Does the road to Kabul go through Kashmir?
Next week, after what is expected to be a humbling Election Day for Democrats, President Barack Obama will head to India at the start of his first post-election travels overseas.
Obama is expected to visit Mumbai and commemorate the devastating 2008 attacks that have recently been linked to Pakistan's ISI spy agency.
The attack was the work of Lashkar-e Taiba, the Pakistan-backed militant group fighting to force India to relinquish control of Kashmir.
While Obama is expected to discuss terrorism and regional insecurity, it appears as if the American president is likely to evade much discussion of Kashmir.
Kashmir has been on a steady boil since June, when the death of a 17-year-old protester unleashed the most destabilizing series of protests in years.
Indian forces have killed more than 110 people since June. Stone throwing demonstrators routinely square off with Indian forces. Government officials regularly impose curfews on activist hotbeds. And opposition leaders call for prolonged strikes.
And, this weekend, opposition leader Syed Ali Shah Geelani issued a new call for demonstrators to intensify their protests during Obama's visit.
There are many reasons for Obama to avoid saying "the K-word."
First and foremost, Obama's Indian hosts have adamantly resisted repeated attempts by American leaders to act as mediators in the dispute.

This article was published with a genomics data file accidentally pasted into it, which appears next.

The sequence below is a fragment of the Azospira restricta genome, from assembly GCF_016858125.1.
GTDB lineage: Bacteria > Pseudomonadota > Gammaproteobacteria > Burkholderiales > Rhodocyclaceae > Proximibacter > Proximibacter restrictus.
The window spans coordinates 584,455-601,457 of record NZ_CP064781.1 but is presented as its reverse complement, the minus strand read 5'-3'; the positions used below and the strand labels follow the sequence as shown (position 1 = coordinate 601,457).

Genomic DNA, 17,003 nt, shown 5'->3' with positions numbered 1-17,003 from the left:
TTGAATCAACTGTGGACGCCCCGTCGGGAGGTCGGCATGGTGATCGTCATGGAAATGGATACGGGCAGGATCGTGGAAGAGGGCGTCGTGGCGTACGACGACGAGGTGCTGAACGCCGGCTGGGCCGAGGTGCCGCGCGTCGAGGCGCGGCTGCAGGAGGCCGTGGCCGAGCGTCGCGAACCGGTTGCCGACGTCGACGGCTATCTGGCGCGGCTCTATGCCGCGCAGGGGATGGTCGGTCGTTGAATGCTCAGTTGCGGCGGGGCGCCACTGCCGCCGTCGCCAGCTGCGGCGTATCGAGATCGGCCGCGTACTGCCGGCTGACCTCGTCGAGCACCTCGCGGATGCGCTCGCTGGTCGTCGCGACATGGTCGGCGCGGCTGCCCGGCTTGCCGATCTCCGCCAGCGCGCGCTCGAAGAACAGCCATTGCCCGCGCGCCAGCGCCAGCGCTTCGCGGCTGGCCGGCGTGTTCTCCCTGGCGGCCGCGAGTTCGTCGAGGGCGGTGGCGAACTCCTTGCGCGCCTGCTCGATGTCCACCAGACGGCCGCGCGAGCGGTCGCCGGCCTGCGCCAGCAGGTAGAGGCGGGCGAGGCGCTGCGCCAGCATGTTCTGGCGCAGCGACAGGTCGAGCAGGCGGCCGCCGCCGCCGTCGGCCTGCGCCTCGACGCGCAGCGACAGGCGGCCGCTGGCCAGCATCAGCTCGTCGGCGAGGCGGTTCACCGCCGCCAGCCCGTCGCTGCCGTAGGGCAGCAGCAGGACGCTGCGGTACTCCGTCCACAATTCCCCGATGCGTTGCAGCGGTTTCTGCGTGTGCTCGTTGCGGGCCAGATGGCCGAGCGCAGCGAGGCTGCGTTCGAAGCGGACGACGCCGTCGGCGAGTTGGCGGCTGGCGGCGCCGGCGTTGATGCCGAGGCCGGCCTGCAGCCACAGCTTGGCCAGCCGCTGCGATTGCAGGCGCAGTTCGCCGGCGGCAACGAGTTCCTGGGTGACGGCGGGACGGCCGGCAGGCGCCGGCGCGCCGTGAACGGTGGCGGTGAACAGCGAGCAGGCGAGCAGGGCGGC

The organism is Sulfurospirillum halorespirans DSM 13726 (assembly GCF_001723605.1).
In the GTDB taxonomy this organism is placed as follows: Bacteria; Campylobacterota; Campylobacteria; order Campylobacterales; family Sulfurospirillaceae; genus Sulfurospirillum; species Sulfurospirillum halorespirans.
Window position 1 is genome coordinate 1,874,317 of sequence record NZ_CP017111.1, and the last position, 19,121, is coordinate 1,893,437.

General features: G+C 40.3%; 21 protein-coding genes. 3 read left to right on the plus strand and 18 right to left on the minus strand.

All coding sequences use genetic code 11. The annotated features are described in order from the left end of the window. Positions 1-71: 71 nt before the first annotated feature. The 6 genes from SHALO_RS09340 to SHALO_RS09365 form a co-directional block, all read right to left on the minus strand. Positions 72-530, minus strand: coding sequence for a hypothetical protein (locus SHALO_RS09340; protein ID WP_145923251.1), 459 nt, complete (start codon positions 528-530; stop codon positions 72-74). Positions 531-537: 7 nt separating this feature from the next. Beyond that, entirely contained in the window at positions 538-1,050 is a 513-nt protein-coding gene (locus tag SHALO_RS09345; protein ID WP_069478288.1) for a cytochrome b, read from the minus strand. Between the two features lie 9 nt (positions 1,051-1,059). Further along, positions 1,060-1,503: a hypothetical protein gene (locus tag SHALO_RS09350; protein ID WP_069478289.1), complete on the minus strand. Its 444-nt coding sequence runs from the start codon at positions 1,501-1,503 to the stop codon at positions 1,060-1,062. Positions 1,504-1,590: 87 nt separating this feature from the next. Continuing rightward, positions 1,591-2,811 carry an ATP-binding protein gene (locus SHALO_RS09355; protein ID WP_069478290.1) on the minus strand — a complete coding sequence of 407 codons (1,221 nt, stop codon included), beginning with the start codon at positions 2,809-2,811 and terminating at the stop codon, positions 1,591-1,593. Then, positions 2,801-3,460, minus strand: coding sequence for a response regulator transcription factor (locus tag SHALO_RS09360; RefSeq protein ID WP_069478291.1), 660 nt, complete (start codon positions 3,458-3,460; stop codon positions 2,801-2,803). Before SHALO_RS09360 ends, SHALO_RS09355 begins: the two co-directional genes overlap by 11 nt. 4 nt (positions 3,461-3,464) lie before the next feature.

Indian sensitivity about Kashmir was again on display this month when Indian officials threatened to arrest writer Arundhati Roy for sedition after she suggested that India had no historic claim to Kashmir.
In response, Roy issued a terse statement defending her position.
"Pity the nation that has to silence its writers for speaking their minds," she wrote. "Pity the nation that needs to jail those who ask for justice, while communal killers, mass murderers, corporate scamsters, looters, rapists, and those who prey on the poorest of the poor, roam free."
Since Obama is focused primarily on economic issues, he's unlikely to rile Indian leaders by bringing Kashmir to the forefront.
At the same time, there are many who argue that Kashmir is central to Obama's hopes of bringing a measure of stability to Afghanistan.
Kashmir has been the spark for two wars between India and Pakistan, and resolving the land dispute is central to assuaging concerns in both countries about the territorial ambitions of their longstanding rivals.
"The Road to Kabul Runs Through Kashmir," Newsweek argued earlier this year.
"The intifada that exploded this summer in Kashmir cannot be ignored by the president during the visit but any comments on it will be potentially explosive," Brookings Institution senior fellow Bruce Riedel recently noted.
Last month in The New York Review of Books, respected author and journalist Steve Coll argued for greater US involvement in Kashmir.
"The interests that the United States has in the Kashmir conflict are greater now than at any time in the postwar period," Coll wrote. "American efforts to prevent a second Taliban revolution in Afghanistan and to quell Islamist rebellion within Pakistan are unlikely to succeed if ISI continues its three-decade practice of using jihadi groups to wage their own brand of war against India."
But, in the wake of Election Day, it seems unlikely that Obama will trouble the waters in India.